University of Pittsburgh
August 26, 2010

Pitt Political Science Professor Alberta M. Sbragia, the Mark A. Nordenberg University Chair and Director of Two Major Research Centers, Named Vice Provost for Graduate Studies

An accomplished scholar, administrator, and teacher, Sbragia will oversee the education of Pitt’s graduate and professional students
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PITTSBURGH—Alberta M. Sbragia—the inaugural holder of the Mark A. Nordenberg University Chair, Jean Monnet Chair ad personam, professor of political science, and director of the European Studies Center and the European Union Center of Excellence at the University of Pittsburgh—will be the University’s new vice provost for graduate studies, Pitt Provost and Senior Vice Chancellor Patricia E. Beeson announced today. The appointment will be effective in October. 

“I am extremely pleased that such a highly respected academic leader has accepted my invitation to join our senior staff team,” said Beeson, who assumed her duties as Pitt’s provost earlier this month. “Dr. Sbragia holds herself and others to notably high standards and shares my commitment to the graduate and professional education that is at the heart of Pitt’s impact on the future of academic scholarship and the professions.”   

One of the world’s foremost experts on European politics and economics and a leading authority on the teaching of international affairs, Sbragia joined Pitt’s faculty in 1974 and taught American and European urban politics and policy. In 1983, she was a visiting associate professor at Harvard University; she returned to Pitt the following year, to become director of Pitt’s West European Studies Program, now Pitt’s European Studies Center. From 1993 to 1995, she chaired the European Union Studies Association, the foremost national association for experts in that field. Because of her leadership in the organization, the association is now headquartered at Pitt.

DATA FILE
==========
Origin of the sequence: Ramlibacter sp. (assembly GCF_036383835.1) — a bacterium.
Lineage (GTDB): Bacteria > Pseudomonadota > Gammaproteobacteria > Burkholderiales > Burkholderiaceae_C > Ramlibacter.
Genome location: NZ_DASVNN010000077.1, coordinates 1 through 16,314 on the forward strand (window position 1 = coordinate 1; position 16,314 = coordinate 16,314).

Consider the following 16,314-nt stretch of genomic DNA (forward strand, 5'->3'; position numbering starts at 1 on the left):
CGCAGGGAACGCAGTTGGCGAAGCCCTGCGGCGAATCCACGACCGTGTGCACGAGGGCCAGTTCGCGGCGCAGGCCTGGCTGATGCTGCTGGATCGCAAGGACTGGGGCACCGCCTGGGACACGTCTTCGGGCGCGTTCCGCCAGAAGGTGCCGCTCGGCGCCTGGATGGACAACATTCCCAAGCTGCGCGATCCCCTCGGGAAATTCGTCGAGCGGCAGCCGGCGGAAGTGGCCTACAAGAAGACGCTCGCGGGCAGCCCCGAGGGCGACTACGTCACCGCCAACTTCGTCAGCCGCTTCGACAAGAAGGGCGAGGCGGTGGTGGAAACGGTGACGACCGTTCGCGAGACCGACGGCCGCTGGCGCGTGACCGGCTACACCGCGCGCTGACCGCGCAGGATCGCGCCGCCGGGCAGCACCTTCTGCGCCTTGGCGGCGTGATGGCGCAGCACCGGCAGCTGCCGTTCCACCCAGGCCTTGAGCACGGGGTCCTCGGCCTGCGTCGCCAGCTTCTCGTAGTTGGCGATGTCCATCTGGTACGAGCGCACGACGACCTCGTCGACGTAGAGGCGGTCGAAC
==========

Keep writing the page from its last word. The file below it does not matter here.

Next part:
In 1998, Sbragia was named director of Pitt’s European Union Center, one of the original 10 such centers in the United States funded by the European Commission. In 2005, the center was elevated to the status of a European Union Center of Excellence. 

Sbragia’s strengths as a teacher and mentor have been recognized internationally, through such awards as the Jean Monnet Chair, granted in recognition of her teaching and research related to the European Union, and Universitywide, as the first holder of the Nordenberg Chair and the 2001 Apple for the Teacher Award. 

Sbragia authored or coauthored several books and numerous book chapters and articles and has presented more than 200 papers and speeches around the globe. Her areas of expertise include comparative politics, with a focus on Western Europe; comparative regionalism; European Union politics; and comparative federalism. She is a member of several professional journals’ editorial and advisory boards. 

Sbragia earned her undergraduate degree from Holy Names College in Oakland, Calif., after spending her junior year studying at the Sorbonne in Paris. She earned her PhD in political science from the University of Wisconsin, where her doctoral studies included her pursuit of research in Italy as a Fulbright Scholar. 





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